3. 1989: Fairbanks, Richard G. “A 17,000-year glacio-eustatic sea level record: influence of glacial melting rates on the Younger Dryas event and deep-ocean circulation.” Nature 342.6250 (1989): 637.  Coral reefs drilled offshore of Barbados provide the first continuous and detailed record of sea level change during the last deglaciation. The sea level was 121 ± 5 metres below present level during the last glacial maximum. The deglacial sea level rise was not monotonic; rather, it was marked by two intervals of rapid rise. Varying rates of melt-water discharge to the North Atlantic surface ocean dramatically affected North Atlantic deep-water production and oceanic oxygen isotope chemistry. A global oxygen isotope record for ocean water has been calculated from the Barbados sea level curve, allowing separation of the ice volume component common to all oxygen isotope records measured in deep-sea cores.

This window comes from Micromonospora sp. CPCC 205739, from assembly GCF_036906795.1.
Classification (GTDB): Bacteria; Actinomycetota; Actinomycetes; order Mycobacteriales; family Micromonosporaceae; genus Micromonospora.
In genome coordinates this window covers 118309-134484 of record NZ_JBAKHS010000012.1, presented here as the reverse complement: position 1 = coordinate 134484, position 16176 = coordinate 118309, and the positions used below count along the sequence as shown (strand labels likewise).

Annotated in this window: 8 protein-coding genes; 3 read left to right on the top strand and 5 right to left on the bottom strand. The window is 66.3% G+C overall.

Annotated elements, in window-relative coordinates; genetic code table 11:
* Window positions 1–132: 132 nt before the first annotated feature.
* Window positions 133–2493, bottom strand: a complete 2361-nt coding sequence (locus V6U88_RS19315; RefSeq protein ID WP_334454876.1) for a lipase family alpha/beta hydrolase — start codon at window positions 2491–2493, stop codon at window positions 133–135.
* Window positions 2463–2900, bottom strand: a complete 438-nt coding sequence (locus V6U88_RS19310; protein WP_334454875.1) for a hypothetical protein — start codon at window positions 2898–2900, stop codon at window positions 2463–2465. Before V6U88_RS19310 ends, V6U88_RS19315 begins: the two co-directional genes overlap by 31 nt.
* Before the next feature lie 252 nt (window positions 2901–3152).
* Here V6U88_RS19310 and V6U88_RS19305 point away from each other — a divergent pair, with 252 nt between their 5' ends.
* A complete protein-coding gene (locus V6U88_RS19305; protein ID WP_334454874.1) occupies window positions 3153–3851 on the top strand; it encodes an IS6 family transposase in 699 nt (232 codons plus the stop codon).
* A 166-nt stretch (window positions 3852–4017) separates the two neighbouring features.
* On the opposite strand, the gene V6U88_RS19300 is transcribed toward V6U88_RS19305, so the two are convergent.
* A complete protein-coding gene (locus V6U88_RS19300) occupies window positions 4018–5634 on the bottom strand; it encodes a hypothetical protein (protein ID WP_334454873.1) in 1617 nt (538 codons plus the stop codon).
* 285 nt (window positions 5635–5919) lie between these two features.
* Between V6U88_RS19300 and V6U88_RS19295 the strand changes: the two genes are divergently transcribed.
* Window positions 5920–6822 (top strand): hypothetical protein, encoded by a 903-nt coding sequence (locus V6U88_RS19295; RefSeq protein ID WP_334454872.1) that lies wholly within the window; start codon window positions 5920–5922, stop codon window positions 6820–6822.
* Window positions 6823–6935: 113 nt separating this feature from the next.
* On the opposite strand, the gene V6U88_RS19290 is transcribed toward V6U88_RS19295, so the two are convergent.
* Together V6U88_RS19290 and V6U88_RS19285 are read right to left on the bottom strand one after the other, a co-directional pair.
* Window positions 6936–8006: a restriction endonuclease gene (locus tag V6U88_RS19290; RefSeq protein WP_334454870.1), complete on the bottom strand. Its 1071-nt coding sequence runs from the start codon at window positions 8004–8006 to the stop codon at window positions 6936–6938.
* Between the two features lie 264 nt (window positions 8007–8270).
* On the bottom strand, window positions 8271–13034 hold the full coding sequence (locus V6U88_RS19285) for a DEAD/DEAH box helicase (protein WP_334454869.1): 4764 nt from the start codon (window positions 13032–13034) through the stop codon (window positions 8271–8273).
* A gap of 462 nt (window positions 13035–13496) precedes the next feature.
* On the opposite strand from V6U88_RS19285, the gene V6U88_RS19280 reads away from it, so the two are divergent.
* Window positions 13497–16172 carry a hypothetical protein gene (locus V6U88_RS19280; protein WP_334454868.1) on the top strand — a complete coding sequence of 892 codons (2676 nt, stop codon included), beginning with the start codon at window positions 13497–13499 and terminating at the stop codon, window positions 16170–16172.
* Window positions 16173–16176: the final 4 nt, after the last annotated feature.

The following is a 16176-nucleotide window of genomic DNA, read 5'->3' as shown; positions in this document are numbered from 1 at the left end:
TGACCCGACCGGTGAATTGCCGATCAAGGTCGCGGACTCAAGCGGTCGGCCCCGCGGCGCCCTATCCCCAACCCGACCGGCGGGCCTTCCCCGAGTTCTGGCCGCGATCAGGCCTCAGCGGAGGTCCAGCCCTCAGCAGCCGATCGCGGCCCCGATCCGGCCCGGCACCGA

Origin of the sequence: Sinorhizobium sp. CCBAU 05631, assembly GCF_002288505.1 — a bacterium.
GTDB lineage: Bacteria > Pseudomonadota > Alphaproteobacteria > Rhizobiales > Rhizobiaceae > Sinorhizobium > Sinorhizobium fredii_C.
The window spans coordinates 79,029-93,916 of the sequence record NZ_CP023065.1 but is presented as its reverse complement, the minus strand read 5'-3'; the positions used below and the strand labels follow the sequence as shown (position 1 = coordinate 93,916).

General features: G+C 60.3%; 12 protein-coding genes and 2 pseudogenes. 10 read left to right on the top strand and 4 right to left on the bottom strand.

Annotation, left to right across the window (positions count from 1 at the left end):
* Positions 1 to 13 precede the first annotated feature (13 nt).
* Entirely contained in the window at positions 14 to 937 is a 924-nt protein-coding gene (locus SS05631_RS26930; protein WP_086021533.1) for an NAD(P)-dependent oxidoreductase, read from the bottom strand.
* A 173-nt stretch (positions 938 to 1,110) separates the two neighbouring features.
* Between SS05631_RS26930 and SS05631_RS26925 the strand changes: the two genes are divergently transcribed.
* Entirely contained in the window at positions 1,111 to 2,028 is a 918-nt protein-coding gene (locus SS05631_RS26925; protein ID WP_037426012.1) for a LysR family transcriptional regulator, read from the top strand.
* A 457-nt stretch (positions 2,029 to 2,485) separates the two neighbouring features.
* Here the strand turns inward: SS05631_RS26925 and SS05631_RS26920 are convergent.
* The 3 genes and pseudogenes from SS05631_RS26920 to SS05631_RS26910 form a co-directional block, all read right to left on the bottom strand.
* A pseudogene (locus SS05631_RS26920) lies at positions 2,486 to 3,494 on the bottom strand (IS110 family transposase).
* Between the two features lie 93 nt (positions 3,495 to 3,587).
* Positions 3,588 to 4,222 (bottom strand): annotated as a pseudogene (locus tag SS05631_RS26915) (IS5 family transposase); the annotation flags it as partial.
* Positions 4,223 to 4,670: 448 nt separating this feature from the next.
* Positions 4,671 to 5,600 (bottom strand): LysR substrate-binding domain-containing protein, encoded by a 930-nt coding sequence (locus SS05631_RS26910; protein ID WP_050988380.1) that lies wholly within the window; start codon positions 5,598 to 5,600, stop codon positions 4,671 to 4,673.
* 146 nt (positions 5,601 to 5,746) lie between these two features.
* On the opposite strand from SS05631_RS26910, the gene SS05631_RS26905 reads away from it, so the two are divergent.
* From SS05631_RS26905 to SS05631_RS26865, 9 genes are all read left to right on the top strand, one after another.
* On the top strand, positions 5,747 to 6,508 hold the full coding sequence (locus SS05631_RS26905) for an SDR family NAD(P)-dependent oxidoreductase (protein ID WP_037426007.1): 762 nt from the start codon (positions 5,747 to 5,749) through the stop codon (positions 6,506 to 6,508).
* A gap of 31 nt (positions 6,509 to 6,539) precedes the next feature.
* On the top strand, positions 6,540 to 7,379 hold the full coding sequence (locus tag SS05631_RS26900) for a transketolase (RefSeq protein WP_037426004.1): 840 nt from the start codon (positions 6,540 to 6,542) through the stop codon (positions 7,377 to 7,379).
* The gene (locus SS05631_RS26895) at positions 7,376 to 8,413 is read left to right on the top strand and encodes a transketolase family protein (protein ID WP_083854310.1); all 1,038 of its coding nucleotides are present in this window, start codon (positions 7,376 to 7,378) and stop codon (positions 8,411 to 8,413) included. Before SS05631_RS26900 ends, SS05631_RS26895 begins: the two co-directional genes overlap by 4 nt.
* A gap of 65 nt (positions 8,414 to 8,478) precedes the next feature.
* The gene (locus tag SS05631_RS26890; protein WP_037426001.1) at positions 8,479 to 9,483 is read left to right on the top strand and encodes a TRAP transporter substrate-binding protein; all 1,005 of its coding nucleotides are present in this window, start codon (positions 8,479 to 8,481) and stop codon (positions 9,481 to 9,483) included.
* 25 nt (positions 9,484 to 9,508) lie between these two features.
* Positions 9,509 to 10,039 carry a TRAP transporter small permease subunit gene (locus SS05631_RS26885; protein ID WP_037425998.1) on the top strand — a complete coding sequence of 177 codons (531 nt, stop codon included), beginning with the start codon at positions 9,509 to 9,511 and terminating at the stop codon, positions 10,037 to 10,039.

4. 1990: Fairbanks, Richard G. “The age and origin of the “Younger Dryas climate event” in Greenland ice cores.” Paleoceanography and Paleoclimatology 5.6 (1990): 937-948.  230Th/234U and 14C dating of Barbados corals has extended the calibration of 14C years B.P. to calendar years B.P. beyond the 9200 year tree ring series (Bard et al., 1990). This now permits the conversion of 14C chronozones, which delimit major climate shifts in western Europe, to calendar years. The Younger Dryas chronozone, defined as 11,000 to 10,000 14C years B.P., corresponds to 13,000 to 11,700 calendar years B.P. This calibration affects the interpretation of an intensely studied example of the “Younger Dryas climate event,” the δ18O anomaly between 1785 and 1793 m in Dye 3 ice core. The end of the δ18O anomaly in Dye 3 ice core has been dated by measurements of 14C in air bubbles (Andree et al., 1984, 1986) and by annual layer counting (Hammer et al., 1986). The older 14C dates fall out of the range of the tree ring calibration series but can now be calibrated to calendar years using the Barbados 230Th/234U calibration. The 14Ccorrectedage for the end of the δ18O event is 10,300 ± 400 calendar years B.P. compared to the annual layer counting age of 10,720 ± 150 years B.P. Thus, the “Younger Dryas” event in the Dye 3 ice core ends in the Preboreal chronozone (11,700 to 10,000 calendar years B.P.) and is not correlative with the end of the Younger Dryas event identified in pollen records marking European vegetation changes. The end of the Dye 3 δ18O event is, however, correlative with the end of meltwater pulse IB (Fairbanks, 1989), marking a period of intense deglaciation with meltwater discharge rates exceeding 13,000 km³/yr.